“I am committed to being a better ally to the LGBTQ+ community,” Chapek said. “[I] I apologize for not being the ally you needed me to be. [I’m] committed to ensuring that our company lives up to its values.”
Other videos surfaced as well, including one from Karey Burke, Disney’s president of general entertainment, supposedly proclaiming She is the mother of pansexual and transgender children. She also spoke about seeking to see “many, many LGBTQIA characters” in Disney content.
As Disney pushed harder against the Parental Rights in Education Act, the situation between the company and the state of Florida, which is home to many of its parks and attractions, descended.
After months of public spats between Disney and Florida Gov. Ron DeSantis, the Republican leader and Sunshine State lawmakers upped the ante.
The Florida legislature rescinded Disney’s decades-long control of the Reedy Creek Improvement District, a private government controlled by the entertainment giant; Disney’s sprawling Florida campus, which is home to its theme parks, resides on that property. The district will be dissolved in June 2023.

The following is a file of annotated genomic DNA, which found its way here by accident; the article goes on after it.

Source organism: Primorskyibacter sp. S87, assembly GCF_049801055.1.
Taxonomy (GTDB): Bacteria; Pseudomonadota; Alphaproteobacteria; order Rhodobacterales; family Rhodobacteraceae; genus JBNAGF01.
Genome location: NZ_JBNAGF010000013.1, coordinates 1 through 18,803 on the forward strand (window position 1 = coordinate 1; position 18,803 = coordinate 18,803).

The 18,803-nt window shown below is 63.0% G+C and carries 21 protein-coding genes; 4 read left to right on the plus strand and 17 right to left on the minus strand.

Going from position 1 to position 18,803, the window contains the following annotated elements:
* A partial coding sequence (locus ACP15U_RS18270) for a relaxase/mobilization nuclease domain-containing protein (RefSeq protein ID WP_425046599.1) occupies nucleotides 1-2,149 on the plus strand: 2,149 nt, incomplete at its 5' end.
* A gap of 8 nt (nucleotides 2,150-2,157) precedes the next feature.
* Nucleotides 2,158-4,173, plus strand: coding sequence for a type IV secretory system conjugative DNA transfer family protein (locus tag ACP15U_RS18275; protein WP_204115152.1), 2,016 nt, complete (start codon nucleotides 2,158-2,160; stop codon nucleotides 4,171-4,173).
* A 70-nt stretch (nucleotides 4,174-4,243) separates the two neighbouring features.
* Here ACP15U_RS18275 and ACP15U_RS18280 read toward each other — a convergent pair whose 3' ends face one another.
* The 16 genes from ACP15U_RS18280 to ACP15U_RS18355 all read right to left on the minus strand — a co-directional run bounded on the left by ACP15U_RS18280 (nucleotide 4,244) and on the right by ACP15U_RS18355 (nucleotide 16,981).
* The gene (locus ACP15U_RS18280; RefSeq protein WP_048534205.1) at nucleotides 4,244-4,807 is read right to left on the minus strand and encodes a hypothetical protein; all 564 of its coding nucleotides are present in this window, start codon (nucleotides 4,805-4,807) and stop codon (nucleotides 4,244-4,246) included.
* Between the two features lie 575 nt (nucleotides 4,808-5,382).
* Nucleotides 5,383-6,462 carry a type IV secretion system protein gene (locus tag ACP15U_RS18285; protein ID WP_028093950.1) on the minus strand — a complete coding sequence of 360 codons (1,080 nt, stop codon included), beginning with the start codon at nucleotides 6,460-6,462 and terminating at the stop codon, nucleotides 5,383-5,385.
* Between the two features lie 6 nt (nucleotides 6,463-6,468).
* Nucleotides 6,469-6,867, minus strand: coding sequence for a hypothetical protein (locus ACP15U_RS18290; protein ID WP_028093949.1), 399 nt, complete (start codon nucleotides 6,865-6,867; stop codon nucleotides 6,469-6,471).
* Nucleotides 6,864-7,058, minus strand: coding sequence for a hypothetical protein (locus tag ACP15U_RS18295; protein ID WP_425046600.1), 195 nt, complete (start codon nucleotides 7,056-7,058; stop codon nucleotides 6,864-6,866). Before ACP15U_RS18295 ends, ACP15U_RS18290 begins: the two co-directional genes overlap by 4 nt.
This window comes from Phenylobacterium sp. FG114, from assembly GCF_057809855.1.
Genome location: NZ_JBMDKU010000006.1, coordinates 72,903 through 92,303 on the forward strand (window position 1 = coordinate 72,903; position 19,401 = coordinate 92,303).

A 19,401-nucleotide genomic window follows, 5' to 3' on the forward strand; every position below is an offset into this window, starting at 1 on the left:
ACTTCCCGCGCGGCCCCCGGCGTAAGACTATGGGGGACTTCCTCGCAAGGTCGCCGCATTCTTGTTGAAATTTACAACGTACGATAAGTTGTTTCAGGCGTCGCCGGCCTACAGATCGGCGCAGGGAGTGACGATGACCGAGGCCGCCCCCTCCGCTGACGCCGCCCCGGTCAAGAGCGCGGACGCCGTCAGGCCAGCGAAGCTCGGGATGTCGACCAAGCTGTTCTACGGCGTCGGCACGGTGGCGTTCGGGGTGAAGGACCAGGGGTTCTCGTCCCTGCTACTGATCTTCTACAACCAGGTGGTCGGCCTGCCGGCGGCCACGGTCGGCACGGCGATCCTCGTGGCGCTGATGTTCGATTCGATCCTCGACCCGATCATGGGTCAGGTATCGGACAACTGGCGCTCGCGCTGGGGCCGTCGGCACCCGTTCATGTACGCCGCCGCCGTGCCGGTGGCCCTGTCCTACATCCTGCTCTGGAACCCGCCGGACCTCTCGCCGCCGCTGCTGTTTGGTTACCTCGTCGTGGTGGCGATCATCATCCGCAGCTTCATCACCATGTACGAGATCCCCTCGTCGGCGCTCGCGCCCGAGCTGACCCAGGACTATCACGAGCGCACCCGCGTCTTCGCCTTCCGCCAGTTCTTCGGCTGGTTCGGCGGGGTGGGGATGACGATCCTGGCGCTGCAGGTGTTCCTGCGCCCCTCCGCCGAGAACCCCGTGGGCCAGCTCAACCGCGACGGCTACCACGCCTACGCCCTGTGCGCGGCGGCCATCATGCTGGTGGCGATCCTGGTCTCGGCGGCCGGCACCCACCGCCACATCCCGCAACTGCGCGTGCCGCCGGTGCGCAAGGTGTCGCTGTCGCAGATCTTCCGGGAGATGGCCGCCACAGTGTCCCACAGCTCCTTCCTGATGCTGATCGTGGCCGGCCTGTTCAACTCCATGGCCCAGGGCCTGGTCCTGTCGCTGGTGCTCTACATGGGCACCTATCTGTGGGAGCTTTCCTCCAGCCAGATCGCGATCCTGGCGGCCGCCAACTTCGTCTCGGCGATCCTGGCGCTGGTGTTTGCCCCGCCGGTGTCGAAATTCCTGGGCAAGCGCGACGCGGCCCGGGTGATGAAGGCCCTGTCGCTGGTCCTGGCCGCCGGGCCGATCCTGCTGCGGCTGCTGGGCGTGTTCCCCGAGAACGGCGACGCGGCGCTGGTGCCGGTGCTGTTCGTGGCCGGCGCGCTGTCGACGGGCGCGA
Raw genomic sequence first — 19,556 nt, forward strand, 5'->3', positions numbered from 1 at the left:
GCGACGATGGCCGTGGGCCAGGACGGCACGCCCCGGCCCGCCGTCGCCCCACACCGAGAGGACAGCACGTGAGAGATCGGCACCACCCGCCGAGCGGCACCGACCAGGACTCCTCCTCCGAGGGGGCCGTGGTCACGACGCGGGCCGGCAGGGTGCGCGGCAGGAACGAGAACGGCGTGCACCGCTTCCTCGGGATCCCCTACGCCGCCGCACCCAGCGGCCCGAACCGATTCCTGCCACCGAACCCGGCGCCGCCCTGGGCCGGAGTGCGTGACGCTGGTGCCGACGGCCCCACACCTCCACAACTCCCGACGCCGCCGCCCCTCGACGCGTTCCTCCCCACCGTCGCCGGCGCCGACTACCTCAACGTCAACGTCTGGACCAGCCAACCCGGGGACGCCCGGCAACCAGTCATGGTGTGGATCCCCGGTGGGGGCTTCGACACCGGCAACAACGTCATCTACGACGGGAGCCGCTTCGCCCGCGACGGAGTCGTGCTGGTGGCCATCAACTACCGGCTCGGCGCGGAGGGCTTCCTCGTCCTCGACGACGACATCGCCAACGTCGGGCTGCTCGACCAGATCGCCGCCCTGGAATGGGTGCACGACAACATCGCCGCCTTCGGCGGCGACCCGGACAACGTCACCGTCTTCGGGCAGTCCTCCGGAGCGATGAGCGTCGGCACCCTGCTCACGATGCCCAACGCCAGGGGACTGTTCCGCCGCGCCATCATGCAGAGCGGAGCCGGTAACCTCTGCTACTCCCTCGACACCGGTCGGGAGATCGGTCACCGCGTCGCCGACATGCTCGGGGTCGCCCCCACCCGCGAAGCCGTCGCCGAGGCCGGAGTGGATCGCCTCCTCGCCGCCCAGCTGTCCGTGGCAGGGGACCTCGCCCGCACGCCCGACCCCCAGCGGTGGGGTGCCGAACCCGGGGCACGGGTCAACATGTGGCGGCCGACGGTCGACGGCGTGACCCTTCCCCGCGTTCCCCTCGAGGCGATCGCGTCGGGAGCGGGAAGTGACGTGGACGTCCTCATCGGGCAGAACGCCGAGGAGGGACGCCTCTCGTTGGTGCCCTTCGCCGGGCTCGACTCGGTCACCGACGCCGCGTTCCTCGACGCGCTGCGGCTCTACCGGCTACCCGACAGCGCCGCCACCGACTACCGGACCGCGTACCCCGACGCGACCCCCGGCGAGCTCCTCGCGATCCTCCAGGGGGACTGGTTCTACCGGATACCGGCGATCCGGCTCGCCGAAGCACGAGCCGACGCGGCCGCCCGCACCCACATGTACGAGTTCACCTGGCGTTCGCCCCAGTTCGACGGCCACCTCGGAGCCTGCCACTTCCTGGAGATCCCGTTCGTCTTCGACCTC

Not long after, Disney Pixar released “Lightyear,” a movie inspired by the “Toy Story” character Buzz Lightyear. The film featured a same-sex kiss and hit the headlinesbut it didn’t deliver as much at the box office as some critics had hoped.
The company is now gearing up for the November 23 release of “Strange World,” an animated film featuring a gay teen romance, as CBN News recently reported.
Chapek’s replacement for Iger comes in the midst of all this, and more. And while some might dismiss the conservative protest and anti-Disney talk, some polls earlier this year offer up some potentially dire reputation metrics.